“Reach out, I’ll be there”: Awakening Resilience Across Communities

Barbara M. Burns, Ph.D.

About this Event

Before the COVID pandemic, the culture was already awakening to a new consciousness about the impact of early childhood adversities on learning, behavior and health.  Recent discoveries from developmental neurobiology, child development, and trauma science had shown that harsh and unresponsive caregiving during early childhood resulted in disrupted stress regulation systems in the developing brain. In addition, stressful family and community environments had been linked to specific pre-academic, social and health challenges in preschoolers. In response to these findings, new approaches to child abuse prevention started to focus on the need to mitigate young children’s adversities through parent education. The science of resilience has effectively provided the blueprints for a “behavioral therapeutic vaccine” that could buffer the negative impacts of early childhood adversity. 

In this presentation, I will describe our work to establish a mindfulness-based parent education program designed to strengthen family resilience. This approach shares principles from grassroots community action initiatives. Community leaders act as coaches and guides to discuss parenting stressors, adverse childhood experiences, early child development, and community strengths.  Families learn ways to practice responsive and nurturing behaviors (called habits of resilience) during family routines. The results from this initiative, although preliminary, show great promise. Following the six-workshop program, parents have shown increased family functioning and resiliency, nurturing and attachment, and parenting knowledge. They have also reported increases in connecting to other social and community services. 

To prevent the harsh legacy of early childhood adversities for a generation of young children, we must find innovative ways to provide effective parent education across communities and reinforce a culture of resilience in children, families and communities. In the context of the COVID pandemic, the need for parent education based on the science of resilience has become even more urgent. We hope that these ideas about community-driven parent education capture your imagination and inspire new ways to awaken resilience across your communities and support primary prevention of child abuse.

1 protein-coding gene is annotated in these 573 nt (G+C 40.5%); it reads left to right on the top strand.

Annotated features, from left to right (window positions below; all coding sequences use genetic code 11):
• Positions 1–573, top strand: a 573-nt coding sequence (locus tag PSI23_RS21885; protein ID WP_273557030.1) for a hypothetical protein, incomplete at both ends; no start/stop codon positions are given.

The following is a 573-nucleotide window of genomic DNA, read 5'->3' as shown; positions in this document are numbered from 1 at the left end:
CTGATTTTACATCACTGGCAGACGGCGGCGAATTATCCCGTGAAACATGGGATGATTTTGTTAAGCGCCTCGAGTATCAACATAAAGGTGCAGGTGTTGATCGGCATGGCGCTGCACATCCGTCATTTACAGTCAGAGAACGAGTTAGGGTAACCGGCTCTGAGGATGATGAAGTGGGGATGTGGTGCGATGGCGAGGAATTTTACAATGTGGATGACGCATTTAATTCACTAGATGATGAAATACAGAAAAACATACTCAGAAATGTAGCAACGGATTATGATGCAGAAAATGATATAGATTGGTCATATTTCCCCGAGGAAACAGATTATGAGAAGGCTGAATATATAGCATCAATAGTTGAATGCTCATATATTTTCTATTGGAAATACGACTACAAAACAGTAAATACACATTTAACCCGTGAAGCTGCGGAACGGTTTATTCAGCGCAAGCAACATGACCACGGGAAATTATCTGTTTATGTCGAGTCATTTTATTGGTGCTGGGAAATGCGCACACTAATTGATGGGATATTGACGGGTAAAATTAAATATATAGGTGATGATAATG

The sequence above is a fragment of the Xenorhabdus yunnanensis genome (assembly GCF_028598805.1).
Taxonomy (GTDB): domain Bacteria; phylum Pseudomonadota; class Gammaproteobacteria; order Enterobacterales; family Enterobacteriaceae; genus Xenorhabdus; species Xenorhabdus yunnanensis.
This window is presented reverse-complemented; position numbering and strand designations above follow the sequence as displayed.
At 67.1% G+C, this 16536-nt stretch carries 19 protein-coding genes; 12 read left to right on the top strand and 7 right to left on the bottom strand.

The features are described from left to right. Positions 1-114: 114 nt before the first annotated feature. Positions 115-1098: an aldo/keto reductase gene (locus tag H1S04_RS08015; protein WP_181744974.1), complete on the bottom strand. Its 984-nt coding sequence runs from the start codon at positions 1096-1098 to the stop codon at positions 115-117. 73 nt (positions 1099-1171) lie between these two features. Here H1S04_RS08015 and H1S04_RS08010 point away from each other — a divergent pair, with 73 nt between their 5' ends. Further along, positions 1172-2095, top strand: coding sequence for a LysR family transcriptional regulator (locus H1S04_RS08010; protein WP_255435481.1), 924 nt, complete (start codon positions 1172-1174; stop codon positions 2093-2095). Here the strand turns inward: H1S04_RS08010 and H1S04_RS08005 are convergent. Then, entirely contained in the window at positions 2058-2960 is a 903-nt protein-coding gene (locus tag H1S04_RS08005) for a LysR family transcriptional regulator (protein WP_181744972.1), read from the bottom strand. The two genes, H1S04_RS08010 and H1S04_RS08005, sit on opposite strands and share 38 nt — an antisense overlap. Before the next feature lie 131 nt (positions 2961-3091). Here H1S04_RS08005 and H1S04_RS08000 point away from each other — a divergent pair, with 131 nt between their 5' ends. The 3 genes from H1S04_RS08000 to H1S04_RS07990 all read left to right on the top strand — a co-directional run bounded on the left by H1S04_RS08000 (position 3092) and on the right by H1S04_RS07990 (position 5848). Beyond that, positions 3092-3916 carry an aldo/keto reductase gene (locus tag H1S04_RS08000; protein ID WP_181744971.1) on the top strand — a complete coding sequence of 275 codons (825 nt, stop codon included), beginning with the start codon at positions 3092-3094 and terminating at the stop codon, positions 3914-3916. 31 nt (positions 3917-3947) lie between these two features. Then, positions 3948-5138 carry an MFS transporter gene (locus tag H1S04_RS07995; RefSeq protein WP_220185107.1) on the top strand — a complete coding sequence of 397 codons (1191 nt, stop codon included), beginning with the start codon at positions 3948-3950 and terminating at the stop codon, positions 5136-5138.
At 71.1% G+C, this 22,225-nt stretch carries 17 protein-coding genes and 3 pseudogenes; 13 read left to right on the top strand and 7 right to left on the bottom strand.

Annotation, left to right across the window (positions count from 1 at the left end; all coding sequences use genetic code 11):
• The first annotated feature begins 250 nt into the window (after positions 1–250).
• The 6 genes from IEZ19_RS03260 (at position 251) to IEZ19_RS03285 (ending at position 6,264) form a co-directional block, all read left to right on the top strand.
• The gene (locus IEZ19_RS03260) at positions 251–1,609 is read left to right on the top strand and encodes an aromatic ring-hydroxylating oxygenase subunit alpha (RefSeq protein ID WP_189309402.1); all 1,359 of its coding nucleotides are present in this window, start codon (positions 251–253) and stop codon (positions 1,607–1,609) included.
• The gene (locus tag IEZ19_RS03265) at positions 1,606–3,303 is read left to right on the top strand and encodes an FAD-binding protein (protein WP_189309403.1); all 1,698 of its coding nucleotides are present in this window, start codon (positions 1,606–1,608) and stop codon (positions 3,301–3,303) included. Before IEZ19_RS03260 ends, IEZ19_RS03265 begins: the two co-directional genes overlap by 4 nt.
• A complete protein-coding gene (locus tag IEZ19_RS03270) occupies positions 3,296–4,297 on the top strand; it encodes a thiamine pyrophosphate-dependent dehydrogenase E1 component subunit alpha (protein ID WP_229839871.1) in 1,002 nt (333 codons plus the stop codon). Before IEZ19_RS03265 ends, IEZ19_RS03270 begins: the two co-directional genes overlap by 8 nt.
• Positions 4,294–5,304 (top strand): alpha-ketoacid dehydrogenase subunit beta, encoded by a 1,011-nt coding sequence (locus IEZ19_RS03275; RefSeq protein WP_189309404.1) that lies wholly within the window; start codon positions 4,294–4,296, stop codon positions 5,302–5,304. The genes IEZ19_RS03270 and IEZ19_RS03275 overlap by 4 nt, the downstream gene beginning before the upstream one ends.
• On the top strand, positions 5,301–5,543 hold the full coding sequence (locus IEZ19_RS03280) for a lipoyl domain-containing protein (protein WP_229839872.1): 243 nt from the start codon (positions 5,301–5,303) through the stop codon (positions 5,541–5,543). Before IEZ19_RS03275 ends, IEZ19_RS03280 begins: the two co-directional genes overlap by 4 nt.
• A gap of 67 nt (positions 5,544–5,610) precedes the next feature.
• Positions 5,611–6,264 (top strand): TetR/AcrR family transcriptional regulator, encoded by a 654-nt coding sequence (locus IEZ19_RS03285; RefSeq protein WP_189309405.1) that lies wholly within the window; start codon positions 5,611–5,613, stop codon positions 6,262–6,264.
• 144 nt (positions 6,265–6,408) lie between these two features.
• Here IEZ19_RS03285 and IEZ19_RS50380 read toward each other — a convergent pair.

At the end of the talk, participants will:

  1. Recognize that sciences, human services, and the popular culture are beginning to fully understand the impact of early childhood adversities on learning, behavior and health.  
  2. Appreciate the need for sensitive and nurturing caregiving in young children as a buffer or ‘therapeutic behavioral vaccine’ for early childhood adversities. 
  3. Learn about a parent education program based on the science of resilience which is designed as community-driven primary prevention of child abuse.  



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About the Presenter

Barbara Burns

Barbara M. Burns, Ph.D.

Barbara M. Burns, Ph.D. is a developmental psychologist and Professor of Child Studies at Santa Clara University. For more than 35 years, Dr. Burns has been studying the roots of resilience in young children experiencing adversity and trauma. Safe, Secure and Loved is a mindfulness-based parenting program designed to be facilitated by community leaders. Through her partnership with Sacred Heart Community Service (San Jose, CA), Safe, Secure and Loved is now established as a neighbor-to-neighbor parenting program in San Jose and Gilroy, CA. Parents who participate in Safe, Secure and Loved show increases in the protective factors associated with effective child maltreatment prevention. Community leaders who facilitate Safe, Secure and Loved parent groups report increases in confidence, social connections, and commitment to community.

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